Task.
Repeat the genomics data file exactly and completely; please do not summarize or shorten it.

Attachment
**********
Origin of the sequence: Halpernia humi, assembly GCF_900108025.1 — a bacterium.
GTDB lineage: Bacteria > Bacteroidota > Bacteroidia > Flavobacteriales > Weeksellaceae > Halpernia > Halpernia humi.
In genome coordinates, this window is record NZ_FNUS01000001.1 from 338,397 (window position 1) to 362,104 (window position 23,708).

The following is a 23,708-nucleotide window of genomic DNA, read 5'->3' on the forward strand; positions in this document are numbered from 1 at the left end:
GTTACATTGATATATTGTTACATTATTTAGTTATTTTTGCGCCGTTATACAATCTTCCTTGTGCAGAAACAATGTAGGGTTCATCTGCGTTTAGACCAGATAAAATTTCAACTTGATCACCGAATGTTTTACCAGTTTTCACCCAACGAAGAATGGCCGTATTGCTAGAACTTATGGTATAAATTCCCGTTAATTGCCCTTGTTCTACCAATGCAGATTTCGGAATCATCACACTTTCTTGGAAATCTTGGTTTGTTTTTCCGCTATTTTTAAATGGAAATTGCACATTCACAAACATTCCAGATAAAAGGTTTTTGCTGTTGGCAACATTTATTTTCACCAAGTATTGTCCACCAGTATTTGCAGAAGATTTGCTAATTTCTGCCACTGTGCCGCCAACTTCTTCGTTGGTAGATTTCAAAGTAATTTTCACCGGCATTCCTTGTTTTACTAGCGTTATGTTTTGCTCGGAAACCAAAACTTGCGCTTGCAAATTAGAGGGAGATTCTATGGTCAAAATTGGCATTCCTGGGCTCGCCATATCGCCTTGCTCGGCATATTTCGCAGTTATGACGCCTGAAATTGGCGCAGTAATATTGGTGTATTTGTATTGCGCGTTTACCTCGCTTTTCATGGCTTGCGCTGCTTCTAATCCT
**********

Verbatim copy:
Origin of the sequence: Halpernia humi, assembly GCF_900108025.1 — a bacterium.
GTDB lineage: Bacteria > Bacteroidota > Bacteroidia > Flavobacteriales > Weeksellaceae > Halpernia > Halpernia humi.
In genome coordinates, this window is record NZ_FNUS01000001.1 from 338,397 (window position 1) to 362,104 (window position 23,708).

The following is a 23,708-nucleotide window of genomic DNA, read 5'->3' on the forward strand; positions in this document are numbered from 1 at the left end:
GTTACATTGATATATTGTTACATTATTTAGTTATTTTTGCGCCGTTATACAATCTTCCTTGTGCAGAAACAATGTAGGGTTCATCTGCGTTTAGACCAGATAAAATTTCAACTTGATCACCGAATGTTTTACCAGTTTTCACCCAACGAAGAATGGCCGTATTGCTAGAACTTATGGTATAAATTCCCGTTAATTGCCCTTGTTCTACCAATGCAGATTTCGGAATCATCACACTTTCTTGGAAATCTTGGTTTGTTTTTCCGCTATTTTTAAATGGAAATTGCACATTCACAAACATTCCAGATAAAAGGTTTTTGCTGTTGGCAACATTTATTTTCACCAAGTATTGTCCACCAGTATTTGCAGAAGATTTGCTAATTTCTGCCACTGTGCCGCCAACTTCTTCGTTGGTAGATTTCAAAGTAATTTTCACCGGCATTCCTTGTTTTACTAGCGTTATGTTTTGCTCGGAAACCAAAACTTGCGCTTGCAAATTAGAGGGAGATTCTATGGTCAAAATTGGCATTCCTGGGCTCGCCATATCGCCTTGCTCGGCATATTTCGCAGTTATGACGCCTGAAATTGGCGCAGTAATATTGGTGTATTTGTATTGCGCGTTTACCTCGCTTTTCATGGCTTGCGCTGCTTCTAATCCT